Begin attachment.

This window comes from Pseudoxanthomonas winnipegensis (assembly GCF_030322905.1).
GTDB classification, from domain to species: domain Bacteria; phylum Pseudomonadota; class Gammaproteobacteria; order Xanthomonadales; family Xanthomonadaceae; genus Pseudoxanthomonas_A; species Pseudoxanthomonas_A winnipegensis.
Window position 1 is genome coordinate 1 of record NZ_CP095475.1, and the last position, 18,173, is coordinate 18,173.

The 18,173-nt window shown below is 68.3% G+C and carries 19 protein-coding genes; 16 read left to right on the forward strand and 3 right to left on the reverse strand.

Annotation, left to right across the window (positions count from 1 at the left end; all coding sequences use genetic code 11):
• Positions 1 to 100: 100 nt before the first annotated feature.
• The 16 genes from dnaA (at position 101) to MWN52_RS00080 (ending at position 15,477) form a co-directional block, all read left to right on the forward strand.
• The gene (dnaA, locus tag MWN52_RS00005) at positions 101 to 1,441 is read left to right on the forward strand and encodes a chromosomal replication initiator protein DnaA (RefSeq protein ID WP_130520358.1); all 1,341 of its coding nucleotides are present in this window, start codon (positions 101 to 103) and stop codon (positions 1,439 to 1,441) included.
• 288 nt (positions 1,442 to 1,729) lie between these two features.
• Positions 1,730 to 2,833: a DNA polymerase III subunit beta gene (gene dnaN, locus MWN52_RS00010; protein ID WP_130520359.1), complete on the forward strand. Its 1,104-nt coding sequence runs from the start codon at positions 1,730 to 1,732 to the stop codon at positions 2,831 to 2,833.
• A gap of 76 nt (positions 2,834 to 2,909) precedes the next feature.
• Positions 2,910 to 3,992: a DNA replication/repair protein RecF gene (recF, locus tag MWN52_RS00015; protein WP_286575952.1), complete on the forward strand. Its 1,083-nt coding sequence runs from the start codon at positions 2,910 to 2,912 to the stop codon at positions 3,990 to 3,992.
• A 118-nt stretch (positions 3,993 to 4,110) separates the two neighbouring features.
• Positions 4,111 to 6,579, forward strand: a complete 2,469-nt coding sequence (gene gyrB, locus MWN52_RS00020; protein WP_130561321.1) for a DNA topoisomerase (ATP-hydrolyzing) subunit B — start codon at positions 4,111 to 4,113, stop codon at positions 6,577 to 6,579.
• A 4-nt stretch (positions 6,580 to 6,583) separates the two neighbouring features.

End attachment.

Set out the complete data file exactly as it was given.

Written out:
This window comes from Pseudoxanthomonas winnipegensis (assembly GCF_030322905.1).
GTDB classification, from domain to species: domain Bacteria; phylum Pseudomonadota; class Gammaproteobacteria; order Xanthomonadales; family Xanthomonadaceae; genus Pseudoxanthomonas_A; species Pseudoxanthomonas_A winnipegensis.
Window position 1 is genome coordinate 1 of record NZ_CP095475.1, and the last position, 18,173, is coordinate 18,173.

The 18,173-nt window shown below is 68.3% G+C and carries 19 protein-coding genes; 16 read left to right on the forward strand and 3 right to left on the reverse strand.

Annotation, left to right across the window (positions count from 1 at the left end; all coding sequences use genetic code 11):
• Positions 1 to 100: 100 nt before the first annotated feature.
• The 16 genes from dnaA (at position 101) to MWN52_RS00080 (ending at position 15,477) form a co-directional block, all read left to right on the forward strand.
• The gene (dnaA, locus tag MWN52_RS00005) at positions 101 to 1,441 is read left to right on the forward strand and encodes a chromosomal replication initiator protein DnaA (RefSeq protein ID WP_130520358.1); all 1,341 of its coding nucleotides are present in this window, start codon (positions 101 to 103) and stop codon (positions 1,439 to 1,441) included.
• 288 nt (positions 1,442 to 1,729) lie between these two features.
• Positions 1,730 to 2,833: a DNA polymerase III subunit beta gene (gene dnaN, locus MWN52_RS00010; protein ID WP_130520359.1), complete on the forward strand. Its 1,104-nt coding sequence runs from the start codon at positions 1,730 to 1,732 to the stop codon at positions 2,831 to 2,833.
• A gap of 76 nt (positions 2,834 to 2,909) precedes the next feature.
• Positions 2,910 to 3,992: a DNA replication/repair protein RecF gene (recF, locus tag MWN52_RS00015; protein WP_286575952.1), complete on the forward strand. Its 1,083-nt coding sequence runs from the start codon at positions 2,910 to 2,912 to the stop codon at positions 3,990 to 3,992.
• A 118-nt stretch (positions 3,993 to 4,110) separates the two neighbouring features.
• Positions 4,111 to 6,579, forward strand: a complete 2,469-nt coding sequence (gene gyrB, locus MWN52_RS00020; protein WP_130561321.1) for a DNA topoisomerase (ATP-hydrolyzing) subunit B — start codon at positions 4,111 to 4,113, stop codon at positions 6,577 to 6,579.
• A 4-nt stretch (positions 6,580 to 6,583) separates the two neighbouring features.